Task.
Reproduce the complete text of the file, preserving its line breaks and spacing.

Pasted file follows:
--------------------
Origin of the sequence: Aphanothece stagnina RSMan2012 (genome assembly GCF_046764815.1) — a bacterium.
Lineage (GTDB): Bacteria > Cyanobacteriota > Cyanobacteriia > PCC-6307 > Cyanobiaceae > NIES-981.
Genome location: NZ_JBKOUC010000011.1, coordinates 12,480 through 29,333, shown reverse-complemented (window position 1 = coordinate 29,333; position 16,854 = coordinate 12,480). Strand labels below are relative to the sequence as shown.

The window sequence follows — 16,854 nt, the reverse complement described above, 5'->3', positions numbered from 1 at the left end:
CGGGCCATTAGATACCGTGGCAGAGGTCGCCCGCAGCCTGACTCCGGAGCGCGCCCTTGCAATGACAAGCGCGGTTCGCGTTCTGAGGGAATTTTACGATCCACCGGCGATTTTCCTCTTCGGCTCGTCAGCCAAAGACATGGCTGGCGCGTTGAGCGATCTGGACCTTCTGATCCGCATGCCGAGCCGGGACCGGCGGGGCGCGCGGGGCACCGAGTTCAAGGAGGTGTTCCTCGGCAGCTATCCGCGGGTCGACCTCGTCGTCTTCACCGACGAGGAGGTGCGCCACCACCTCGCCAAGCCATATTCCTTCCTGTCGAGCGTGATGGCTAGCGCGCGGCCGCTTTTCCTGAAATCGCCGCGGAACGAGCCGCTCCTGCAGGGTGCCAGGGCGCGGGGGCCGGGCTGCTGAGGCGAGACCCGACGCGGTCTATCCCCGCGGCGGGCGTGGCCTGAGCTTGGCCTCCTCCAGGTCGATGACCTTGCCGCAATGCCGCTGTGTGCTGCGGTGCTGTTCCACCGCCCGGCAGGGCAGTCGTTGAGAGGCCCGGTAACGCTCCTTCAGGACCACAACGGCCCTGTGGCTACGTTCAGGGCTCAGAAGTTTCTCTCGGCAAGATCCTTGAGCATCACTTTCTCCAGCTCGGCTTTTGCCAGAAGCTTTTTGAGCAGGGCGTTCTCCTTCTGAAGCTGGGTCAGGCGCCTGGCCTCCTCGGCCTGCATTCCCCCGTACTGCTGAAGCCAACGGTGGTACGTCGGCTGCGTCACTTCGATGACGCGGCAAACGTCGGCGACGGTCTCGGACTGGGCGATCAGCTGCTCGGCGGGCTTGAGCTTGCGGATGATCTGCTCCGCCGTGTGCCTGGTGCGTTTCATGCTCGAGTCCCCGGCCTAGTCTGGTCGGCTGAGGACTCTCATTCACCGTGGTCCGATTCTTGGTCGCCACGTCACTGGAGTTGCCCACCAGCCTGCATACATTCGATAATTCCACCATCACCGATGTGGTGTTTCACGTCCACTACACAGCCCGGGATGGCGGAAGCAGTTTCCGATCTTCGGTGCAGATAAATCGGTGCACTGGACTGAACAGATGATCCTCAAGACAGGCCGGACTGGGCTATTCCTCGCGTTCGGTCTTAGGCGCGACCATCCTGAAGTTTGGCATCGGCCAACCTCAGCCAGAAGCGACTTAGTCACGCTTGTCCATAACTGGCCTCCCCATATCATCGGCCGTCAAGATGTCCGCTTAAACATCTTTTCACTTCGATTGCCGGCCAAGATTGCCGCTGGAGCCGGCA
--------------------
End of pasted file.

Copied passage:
Origin of the sequence: Aphanothece stagnina RSMan2012 (genome assembly GCF_046764815.1) — a bacterium.
Lineage (GTDB): Bacteria > Cyanobacteriota > Cyanobacteriia > PCC-6307 > Cyanobiaceae > NIES-981.
Genome location: NZ_JBKOUC010000011.1, coordinates 12,480 through 29,333, shown reverse-complemented (window position 1 = coordinate 29,333; position 16,854 = coordinate 12,480). Strand labels below are relative to the sequence as shown.

The window sequence follows — 16,854 nt, the reverse complement described above, 5'->3', positions numbered from 1 at the left end:
CGGGCCATTAGATACCGTGGCAGAGGTCGCCCGCAGCCTGACTCCGGAGCGCGCCCTTGCAATGACAAGCGCGGTTCGCGTTCTGAGGGAATTTTACGATCCACCGGCGATTTTCCTCTTCGGCTCGTCAGCCAAAGACATGGCTGGCGCGTTGAGCGATCTGGACCTTCTGATCCGCATGCCGAGCCGGGACCGGCGGGGCGCGCGGGGCACCGAGTTCAAGGAGGTGTTCCTCGGCAGCTATCCGCGGGTCGACCTCGTCGTCTTCACCGACGAGGAGGTGCGCCACCACCTCGCCAAGCCATATTCCTTCCTGTCGAGCGTGATGGCTAGCGCGCGGCCGCTTTTCCTGAAATCGCCGCGGAACGAGCCGCTCCTGCAGGGTGCCAGGGCGCGGGGGCCGGGCTGCTGAGGCGAGACCCGACGCGGTCTATCCCCGCGGCGGGCGTGGCCTGAGCTTGGCCTCCTCCAGGTCGATGACCTTGCCGCAATGCCGCTGTGTGCTGCGGTGCTGTTCCACCGCCCGGCAGGGCAGTCGTTGAGAGGCCCGGTAACGCTCCTTCAGGACCACAACGGCCCTGTGGCTACGTTCAGGGCTCAGAAGTTTCTCTCGGCAAGATCCTTGAGCATCACTTTCTCCAGCTCGGCTTTTGCCAGAAGCTTTTTGAGCAGGGCGTTCTCCTTCTGAAGCTGGGTCAGGCGCCTGGCCTCCTCGGCCTGCATTCCCCCGTACTGCTGAAGCCAACGGTGGTACGTCGGCTGCGTCACTTCGATGACGCGGCAAACGTCGGCGACGGTCTCGGACTGGGCGATCAGCTGCTCGGCGGGCTTGAGCTTGCGGATGATCTGCTCCGCCGTGTGCCTGGTGCGTTTCATGCTCGAGTCCCCGGCCTAGTCTGGTCGGCTGAGGACTCTCATTCACCGTGGTCCGATTCTTGGTCGCCACGTCACTGGAGTTGCCCACCAGCCTGCATACATTCGATAATTCCACCATCACCGATGTGGTGTTTCACGTCCACTACACAGCCCGGGATGGCGGAAGCAGTTTCCGATCTTCGGTGCAGATAAATCGGTGCACTGGACTGAACAGATGATCCTCAAGACAGGCCGGACTGGGCTATTCCTCGCGTTCGGTCTTAGGCGCGACCATCCTGAAGTTTGGCATCGGCCAACCTCAGCCAGAAGCGACTTAGTCACGCTTGTCCATAACTGGCCTCCCCATATCATCGGCCGTCAAGATGTCCGCTTAAACATCTTTTCACTTCGATTGCCGGCCAAGATTGCCGCTGGAGCCGGCA